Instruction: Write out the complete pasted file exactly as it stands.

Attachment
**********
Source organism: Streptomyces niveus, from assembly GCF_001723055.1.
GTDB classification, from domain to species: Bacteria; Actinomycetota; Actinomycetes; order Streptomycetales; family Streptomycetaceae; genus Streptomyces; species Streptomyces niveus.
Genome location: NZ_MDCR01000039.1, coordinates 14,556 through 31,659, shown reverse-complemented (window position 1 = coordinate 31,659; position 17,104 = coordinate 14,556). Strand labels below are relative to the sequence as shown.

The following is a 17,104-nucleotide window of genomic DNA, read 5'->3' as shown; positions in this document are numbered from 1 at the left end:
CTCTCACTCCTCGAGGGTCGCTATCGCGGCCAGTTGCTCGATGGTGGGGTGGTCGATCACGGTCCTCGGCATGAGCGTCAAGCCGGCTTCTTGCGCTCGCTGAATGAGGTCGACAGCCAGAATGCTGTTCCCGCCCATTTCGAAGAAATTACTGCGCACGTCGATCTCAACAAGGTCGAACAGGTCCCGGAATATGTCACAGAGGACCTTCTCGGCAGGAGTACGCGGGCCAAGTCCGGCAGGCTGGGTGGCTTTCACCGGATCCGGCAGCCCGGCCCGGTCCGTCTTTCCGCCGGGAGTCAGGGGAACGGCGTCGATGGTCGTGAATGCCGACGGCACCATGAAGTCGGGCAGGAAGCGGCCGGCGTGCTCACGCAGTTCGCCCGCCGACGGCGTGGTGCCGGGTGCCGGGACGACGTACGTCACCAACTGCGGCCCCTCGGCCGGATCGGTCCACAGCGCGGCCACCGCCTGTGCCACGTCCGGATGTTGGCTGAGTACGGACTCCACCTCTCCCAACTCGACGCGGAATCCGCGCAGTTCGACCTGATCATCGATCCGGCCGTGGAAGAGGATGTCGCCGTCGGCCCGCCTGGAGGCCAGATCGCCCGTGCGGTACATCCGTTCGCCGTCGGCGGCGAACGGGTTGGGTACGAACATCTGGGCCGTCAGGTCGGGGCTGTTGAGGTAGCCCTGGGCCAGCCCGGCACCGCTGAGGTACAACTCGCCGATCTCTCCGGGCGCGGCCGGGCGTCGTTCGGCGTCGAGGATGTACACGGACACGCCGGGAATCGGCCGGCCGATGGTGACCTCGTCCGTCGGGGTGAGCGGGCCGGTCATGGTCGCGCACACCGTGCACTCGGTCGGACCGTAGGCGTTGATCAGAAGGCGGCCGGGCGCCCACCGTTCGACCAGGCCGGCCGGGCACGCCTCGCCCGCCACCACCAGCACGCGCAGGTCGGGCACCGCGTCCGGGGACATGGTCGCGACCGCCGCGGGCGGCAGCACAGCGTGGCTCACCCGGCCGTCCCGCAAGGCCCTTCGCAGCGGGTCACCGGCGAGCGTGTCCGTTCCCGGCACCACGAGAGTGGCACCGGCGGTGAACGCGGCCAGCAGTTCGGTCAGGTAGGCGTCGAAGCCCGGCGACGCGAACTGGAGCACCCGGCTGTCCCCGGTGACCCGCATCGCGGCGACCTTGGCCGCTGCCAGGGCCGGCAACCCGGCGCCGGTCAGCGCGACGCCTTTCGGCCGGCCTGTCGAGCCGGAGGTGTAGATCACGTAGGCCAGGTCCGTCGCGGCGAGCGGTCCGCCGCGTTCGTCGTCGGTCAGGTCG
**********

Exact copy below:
Source organism: Streptomyces niveus, from assembly GCF_001723055.1.
GTDB classification, from domain to species: Bacteria; Actinomycetota; Actinomycetes; order Streptomycetales; family Streptomycetaceae; genus Streptomyces; species Streptomyces niveus.
Genome location: NZ_MDCR01000039.1, coordinates 14,556 through 31,659, shown reverse-complemented (window position 1 = coordinate 31,659; position 17,104 = coordinate 14,556). Strand labels below are relative to the sequence as shown.

The following is a 17,104-nucleotide window of genomic DNA, read 5'->3' as shown; positions in this document are numbered from 1 at the left end:
CTCTCACTCCTCGAGGGTCGCTATCGCGGCCAGTTGCTCGATGGTGGGGTGGTCGATCACGGTCCTCGGCATGAGCGTCAAGCCGGCTTCTTGCGCTCGCTGAATGAGGTCGACAGCCAGAATGCTGTTCCCGCCCATTTCGAAGAAATTACTGCGCACGTCGATCTCAACAAGGTCGAACAGGTCCCGGAATATGTCACAGAGGACCTTCTCGGCAGGAGTACGCGGGCCAAGTCCGGCAGGCTGGGTGGCTTTCACCGGATCCGGCAGCCCGGCCCGGTCCGTCTTTCCGCCGGGAGTCAGGGGAACGGCGTCGATGGTCGTGAATGCCGACGGCACCATGAAGTCGGGCAGGAAGCGGCCGGCGTGCTCACGCAGTTCGCCCGCCGACGGCGTGGTGCCGGGTGCCGGGACGACGTACGTCACCAACTGCGGCCCCTCGGCCGGATCGGTCCACAGCGCGGCCACCGCCTGTGCCACGTCCGGATGTTGGCTGAGTACGGACTCCACCTCTCCCAACTCGACGCGGAATCCGCGCAGTTCGACCTGATCATCGATCCGGCCGTGGAAGAGGATGTCGCCGTCGGCCCGCCTGGAGGCCAGATCGCCCGTGCGGTACATCCGTTCGCCGTCGGCGGCGAACGGGTTGGGTACGAACATCTGGGCCGTCAGGTCGGGGCTGTTGAGGTAGCCCTGGGCCAGCCCGGCACCGCTGAGGTACAACTCGCCGATCTCTCCGGGCGCGGCCGGGCGTCGTTCGGCGTCGAGGATGTACACGGACACGCCGGGAATCGGCCGGCCGATGGTGACCTCGTCCGTCGGGGTGAGCGGGCCGGTCATGGTCGCGCACACCGTGCACTCGGTCGGACCGTAGGCGTTGATCAGAAGGCGGCCGGGCGCCCACCGTTCGACCAGGCCGGCCGGGCACGCCTCGCCCGCCACCACCAGCACGCGCAGGTCGGGCACCGCGTCCGGGGACATGGTCGCGACCGCCGCGGGCGGCAGCACAGCGTGGCTCACCCGGCCGTCCCGCAAGGCCCTTCGCAGCGGGTCACCGGCGAGCGTGTCCGTTCCCGGCACCACGAGAGTGGCACCGGCGGTGAACGCGGCCAGCAGTTCGGTCAGGTAGGCGTCGAAGCCCGGCGACGCGAACTGGAGCACCCGGCTGTCCCCGGTGACCCGCATCGCGGCGACCTTGGCCGCTGCCAGGGCCGGCAACCCGGCGCCGGTCAGCGCGACGCCTTTCGGCCGGCCTGTCGAGCCGGAGGTGTAGATCACGTAGGCCAGGTCCGTCGCGGCGAGCGGTCCGCCGCGTTCGTCGTCGGTCAGGTCG